The Ferraris left the lot long ago.
Teddy Bridgewater won't be around when you make your picks this time.
Only about 16 to 20 truly steady quarterback options exist in the NFL right now, and in the Browns' pursuit for a quarterback this offseason, maybe one of those 20 was available.
Whether Sam Bradford belongs in that category is questionable at best. He can't be counted on, until he can.
So what surfaced Tuesday online -- sparked by NFL Network's Charley Casserly, confirmed by ESPN's Adam Caplan -- re-ignites the notion the Cleveland Browns were always shopping in the bargain bin for a quarterback, and playmaking receivers, for that matter.
Both say the Browns offered one of their two first-round picks for Bradford, who was the only move that slightly resembled a stand-up double among available quarterback options this spring. Caplan says the Browns offered their No. 19 overall pick to St. Louis in exchange for Bradford.
The Browns' situation was always bleak; as if offering a first-rounder for a quarterback that hasn't played a fourth of his team's past two seasons.
All former backups. The Browns had bridge options available to them, that's it. That's unless they are determined to make a play for Marcus Mariota, and even then, he's a spread quarterback who will need time.
Time the Browns don't have.
Nick Foles? Maybe. He's done some good things but is far from a sure bet. He's out of play now.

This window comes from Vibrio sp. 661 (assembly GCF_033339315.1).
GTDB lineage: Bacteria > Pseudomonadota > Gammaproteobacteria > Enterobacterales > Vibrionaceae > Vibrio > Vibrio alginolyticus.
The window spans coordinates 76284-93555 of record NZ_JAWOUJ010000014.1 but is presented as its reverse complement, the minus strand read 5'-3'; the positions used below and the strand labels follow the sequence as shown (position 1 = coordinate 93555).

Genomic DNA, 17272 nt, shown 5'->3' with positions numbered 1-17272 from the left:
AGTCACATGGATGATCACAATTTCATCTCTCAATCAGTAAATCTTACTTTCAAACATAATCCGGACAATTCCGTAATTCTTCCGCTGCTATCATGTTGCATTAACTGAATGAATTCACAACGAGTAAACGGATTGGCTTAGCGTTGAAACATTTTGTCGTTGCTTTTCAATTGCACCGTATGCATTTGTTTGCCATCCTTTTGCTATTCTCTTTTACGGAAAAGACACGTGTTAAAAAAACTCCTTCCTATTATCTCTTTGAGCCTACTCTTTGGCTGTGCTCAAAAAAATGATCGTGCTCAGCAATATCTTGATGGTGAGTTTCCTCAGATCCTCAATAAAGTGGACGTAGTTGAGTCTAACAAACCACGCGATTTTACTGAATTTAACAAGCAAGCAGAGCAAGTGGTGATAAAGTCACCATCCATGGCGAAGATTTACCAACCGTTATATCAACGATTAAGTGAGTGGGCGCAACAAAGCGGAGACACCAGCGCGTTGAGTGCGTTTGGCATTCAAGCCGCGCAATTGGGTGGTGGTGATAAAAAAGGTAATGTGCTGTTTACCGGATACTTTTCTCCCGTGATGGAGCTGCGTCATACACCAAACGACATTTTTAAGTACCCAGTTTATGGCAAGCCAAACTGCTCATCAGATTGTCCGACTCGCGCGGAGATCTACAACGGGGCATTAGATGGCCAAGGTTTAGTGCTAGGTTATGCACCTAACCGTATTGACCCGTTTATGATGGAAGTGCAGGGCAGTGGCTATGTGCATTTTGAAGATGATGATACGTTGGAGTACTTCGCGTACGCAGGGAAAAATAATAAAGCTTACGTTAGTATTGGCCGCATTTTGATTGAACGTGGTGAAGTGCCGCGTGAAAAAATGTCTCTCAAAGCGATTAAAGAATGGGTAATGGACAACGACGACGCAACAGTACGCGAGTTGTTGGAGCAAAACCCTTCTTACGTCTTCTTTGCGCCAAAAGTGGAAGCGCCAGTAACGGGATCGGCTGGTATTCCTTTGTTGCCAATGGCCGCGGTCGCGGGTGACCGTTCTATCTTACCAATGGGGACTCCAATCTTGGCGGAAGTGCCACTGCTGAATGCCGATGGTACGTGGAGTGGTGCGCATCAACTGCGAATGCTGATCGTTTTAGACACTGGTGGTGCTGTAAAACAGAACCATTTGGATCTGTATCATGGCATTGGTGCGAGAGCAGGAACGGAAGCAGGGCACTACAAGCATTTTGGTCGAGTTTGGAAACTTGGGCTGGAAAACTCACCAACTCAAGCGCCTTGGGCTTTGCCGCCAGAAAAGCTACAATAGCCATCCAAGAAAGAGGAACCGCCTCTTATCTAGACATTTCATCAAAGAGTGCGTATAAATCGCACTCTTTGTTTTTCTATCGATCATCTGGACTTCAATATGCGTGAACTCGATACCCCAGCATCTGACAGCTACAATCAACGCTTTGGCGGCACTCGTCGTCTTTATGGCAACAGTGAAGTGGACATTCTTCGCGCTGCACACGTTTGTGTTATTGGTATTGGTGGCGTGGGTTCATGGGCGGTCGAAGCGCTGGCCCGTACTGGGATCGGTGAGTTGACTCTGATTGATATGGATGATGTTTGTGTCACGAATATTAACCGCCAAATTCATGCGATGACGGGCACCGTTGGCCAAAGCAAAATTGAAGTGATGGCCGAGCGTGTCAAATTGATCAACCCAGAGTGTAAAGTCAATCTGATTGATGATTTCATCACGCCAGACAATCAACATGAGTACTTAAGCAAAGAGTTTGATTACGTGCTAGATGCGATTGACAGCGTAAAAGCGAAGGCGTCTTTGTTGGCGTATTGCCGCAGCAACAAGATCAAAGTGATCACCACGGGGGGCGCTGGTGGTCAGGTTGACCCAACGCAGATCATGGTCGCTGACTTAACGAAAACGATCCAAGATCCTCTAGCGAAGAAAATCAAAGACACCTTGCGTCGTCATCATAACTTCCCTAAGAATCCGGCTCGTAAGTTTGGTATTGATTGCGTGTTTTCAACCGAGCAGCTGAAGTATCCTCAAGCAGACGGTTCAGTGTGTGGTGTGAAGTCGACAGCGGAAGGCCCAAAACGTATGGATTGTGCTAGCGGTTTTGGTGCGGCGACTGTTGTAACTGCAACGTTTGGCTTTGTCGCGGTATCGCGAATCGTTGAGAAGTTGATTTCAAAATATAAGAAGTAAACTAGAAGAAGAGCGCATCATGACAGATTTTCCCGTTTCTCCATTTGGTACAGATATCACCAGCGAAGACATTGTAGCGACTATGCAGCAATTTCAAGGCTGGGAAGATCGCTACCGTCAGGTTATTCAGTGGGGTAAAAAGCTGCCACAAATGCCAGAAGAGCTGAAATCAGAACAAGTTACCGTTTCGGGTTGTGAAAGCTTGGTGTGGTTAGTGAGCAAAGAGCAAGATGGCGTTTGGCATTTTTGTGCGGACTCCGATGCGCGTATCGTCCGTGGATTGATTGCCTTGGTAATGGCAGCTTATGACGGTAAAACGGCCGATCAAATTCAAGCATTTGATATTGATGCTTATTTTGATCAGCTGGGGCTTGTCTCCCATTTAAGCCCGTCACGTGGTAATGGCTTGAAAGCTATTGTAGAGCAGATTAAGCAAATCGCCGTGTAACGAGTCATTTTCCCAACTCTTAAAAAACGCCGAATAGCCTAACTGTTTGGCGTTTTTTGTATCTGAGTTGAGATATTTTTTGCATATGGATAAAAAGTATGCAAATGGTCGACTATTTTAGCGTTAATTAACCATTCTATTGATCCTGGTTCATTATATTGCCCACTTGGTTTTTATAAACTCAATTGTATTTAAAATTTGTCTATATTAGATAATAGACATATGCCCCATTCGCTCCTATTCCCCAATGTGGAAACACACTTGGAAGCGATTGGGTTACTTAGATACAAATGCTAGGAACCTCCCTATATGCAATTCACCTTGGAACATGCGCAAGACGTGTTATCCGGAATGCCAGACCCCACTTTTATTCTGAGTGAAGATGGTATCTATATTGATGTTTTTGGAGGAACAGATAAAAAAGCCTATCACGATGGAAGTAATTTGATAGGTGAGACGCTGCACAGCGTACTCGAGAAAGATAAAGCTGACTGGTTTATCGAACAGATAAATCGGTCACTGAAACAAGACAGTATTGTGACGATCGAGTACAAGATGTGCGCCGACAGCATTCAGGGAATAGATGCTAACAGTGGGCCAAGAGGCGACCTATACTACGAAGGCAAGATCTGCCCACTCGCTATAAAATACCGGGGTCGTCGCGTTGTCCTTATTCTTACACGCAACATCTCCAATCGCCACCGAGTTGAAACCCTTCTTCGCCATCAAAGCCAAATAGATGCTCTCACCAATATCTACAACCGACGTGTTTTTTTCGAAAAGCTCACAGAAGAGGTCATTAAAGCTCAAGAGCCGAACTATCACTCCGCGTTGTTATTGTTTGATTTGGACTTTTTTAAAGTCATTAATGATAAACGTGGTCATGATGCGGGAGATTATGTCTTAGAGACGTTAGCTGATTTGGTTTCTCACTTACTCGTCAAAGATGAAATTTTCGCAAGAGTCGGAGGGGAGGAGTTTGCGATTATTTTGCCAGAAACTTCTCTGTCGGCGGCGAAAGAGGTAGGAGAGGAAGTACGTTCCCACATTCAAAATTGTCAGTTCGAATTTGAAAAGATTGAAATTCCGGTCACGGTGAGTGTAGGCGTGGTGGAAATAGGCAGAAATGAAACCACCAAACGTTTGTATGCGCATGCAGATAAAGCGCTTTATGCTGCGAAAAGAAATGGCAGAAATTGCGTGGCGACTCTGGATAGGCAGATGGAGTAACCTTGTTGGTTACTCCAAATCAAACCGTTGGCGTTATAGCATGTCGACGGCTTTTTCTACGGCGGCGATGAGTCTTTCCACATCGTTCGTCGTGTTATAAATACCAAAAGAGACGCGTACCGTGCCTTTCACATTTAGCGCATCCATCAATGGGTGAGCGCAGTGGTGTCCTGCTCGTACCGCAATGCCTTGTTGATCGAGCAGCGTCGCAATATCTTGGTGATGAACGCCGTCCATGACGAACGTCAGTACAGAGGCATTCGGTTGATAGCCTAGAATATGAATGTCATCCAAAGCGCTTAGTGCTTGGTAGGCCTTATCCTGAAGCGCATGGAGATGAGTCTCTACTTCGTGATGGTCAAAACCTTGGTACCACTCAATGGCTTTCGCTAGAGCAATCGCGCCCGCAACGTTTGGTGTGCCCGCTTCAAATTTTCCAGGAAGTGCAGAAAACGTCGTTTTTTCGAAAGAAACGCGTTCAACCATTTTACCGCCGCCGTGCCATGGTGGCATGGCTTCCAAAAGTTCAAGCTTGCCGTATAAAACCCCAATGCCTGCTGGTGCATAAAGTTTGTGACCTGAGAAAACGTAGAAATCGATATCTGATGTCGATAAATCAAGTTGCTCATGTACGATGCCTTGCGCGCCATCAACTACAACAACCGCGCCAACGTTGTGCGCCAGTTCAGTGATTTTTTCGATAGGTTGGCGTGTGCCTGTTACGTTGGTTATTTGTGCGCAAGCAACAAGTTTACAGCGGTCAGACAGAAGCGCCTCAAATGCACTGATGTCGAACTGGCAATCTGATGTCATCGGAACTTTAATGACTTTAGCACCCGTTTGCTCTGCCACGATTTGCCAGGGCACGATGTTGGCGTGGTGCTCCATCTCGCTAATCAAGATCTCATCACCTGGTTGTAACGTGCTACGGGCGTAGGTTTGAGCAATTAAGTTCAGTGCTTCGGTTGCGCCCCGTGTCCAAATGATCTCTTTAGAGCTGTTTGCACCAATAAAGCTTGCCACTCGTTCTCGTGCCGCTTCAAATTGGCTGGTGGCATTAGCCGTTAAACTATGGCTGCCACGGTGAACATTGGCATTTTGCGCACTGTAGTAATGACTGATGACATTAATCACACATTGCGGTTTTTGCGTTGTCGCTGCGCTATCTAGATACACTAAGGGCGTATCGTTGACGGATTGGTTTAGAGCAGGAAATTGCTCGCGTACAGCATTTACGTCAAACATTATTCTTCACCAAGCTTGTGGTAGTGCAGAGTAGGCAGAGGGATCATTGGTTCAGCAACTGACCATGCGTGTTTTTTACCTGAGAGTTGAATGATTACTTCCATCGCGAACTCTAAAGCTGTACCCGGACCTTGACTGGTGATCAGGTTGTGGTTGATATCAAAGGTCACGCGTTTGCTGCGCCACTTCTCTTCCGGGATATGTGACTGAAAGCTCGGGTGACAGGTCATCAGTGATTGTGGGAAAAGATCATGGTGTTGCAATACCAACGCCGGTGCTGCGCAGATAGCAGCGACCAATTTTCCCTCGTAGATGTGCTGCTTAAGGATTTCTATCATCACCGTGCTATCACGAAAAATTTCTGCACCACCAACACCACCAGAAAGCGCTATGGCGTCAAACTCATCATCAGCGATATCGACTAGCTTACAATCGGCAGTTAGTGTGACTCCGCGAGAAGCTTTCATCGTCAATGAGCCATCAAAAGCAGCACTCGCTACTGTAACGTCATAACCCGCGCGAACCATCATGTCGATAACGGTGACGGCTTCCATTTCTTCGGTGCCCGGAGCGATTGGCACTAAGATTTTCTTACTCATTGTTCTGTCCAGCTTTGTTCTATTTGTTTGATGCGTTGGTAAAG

The moment the offseason hit, the Browns' options at quarterback and receiver were always limited. Ignoring Bridgewater and all-star receivers in last year's draft partly left them in the cumbersome spot.
That's why the Browns have good reason to at least be hopeful Johnny Manziel returns as a different guy, learns to be more accurate at the NFL level and eventually makes a push for the starting job.
Otherwise, McCown was and is the best option. The pool was lean. Why else would the Bills trade for Cassel?
Let's say it again: Apparently the Browns were giving up a 1 for a quarterback that's played seven of his team's last 32 games.
It's a sobering reminder how cold it is on these streets without a top-shelf player under center.
Even then, it's surprising the Rams wouldn't take that 1, even if they weren't getting a quarterback in return. Unless NFL first-round picks are devalued like NBA draft picks, logic says take the 1 in exchange for the hurt quarterback.
Doesn't add up. Maybe the Rams really love Foles.
Who do the Browns love?